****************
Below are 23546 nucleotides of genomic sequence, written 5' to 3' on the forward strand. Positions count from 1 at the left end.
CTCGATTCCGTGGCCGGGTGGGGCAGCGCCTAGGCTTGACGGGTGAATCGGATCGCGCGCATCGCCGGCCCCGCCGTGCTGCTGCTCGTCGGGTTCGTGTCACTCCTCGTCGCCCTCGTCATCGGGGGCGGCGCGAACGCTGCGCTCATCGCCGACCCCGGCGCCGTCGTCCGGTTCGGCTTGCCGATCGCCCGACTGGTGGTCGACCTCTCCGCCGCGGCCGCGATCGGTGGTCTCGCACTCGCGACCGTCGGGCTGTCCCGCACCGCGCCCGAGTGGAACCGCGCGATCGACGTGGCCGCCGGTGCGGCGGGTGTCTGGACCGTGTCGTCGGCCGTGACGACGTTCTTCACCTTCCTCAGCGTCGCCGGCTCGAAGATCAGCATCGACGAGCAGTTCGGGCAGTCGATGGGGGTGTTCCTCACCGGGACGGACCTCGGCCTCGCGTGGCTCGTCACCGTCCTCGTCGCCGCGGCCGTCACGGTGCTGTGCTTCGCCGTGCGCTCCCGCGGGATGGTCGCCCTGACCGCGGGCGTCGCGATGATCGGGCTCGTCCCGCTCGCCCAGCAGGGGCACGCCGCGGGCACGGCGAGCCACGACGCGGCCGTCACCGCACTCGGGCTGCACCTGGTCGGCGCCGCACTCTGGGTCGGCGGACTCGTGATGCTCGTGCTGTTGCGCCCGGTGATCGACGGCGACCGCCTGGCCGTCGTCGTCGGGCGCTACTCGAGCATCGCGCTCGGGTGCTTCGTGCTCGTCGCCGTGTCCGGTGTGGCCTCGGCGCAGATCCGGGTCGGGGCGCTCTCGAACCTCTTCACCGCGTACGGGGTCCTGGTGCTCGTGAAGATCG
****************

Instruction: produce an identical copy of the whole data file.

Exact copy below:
Below are 23546 nucleotides of genomic sequence, written 5' to 3' on the forward strand. Positions count from 1 at the left end.
CTCGATTCCGTGGCCGGGTGGGGCAGCGCCTAGGCTTGACGGGTGAATCGGATCGCGCGCATCGCCGGCCCCGCCGTGCTGCTGCTCGTCGGGTTCGTGTCACTCCTCGTCGCCCTCGTCATCGGGGGCGGCGCGAACGCTGCGCTCATCGCCGACCCCGGCGCCGTCGTCCGGTTCGGCTTGCCGATCGCCCGACTGGTGGTCGACCTCTCCGCCGCGGCCGCGATCGGTGGTCTCGCACTCGCGACCGTCGGGCTGTCCCGCACCGCGCCCGAGTGGAACCGCGCGATCGACGTGGCCGCCGGTGCGGCGGGTGTCTGGACCGTGTCGTCGGCCGTGACGACGTTCTTCACCTTCCTCAGCGTCGCCGGCTCGAAGATCAGCATCGACGAGCAGTTCGGGCAGTCGATGGGGGTGTTCCTCACCGGGACGGACCTCGGCCTCGCGTGGCTCGTCACCGTCCTCGTCGCCGCGGCCGTCACGGTGCTGTGCTTCGCCGTGCGCTCCCGCGGGATGGTCGCCCTGACCGCGGGCGTCGCGATGATCGGGCTCGTCCCGCTCGCCCAGCAGGGGCACGCCGCGGGCACGGCGAGCCACGACGCGGCCGTCACCGCACTCGGGCTGCACCTGGTCGGCGCCGCACTCTGGGTCGGCGGACTCGTGATGCTCGTGCTGTTGCGCCCGGTGATCGACGGCGACCGCCTGGCCGTCGTCGTCGGGCGCTACTCGAGCATCGCGCTCGGGTGCTTCGTGCTCGTCGCCGTGTCCGGTGTGGCCTCGGCGCAGATCCGGGTCGGGGCGCTCTCGAACCTCTTCACCGCGTACGGGGTCCTGGTGCTCGTGAAGATCG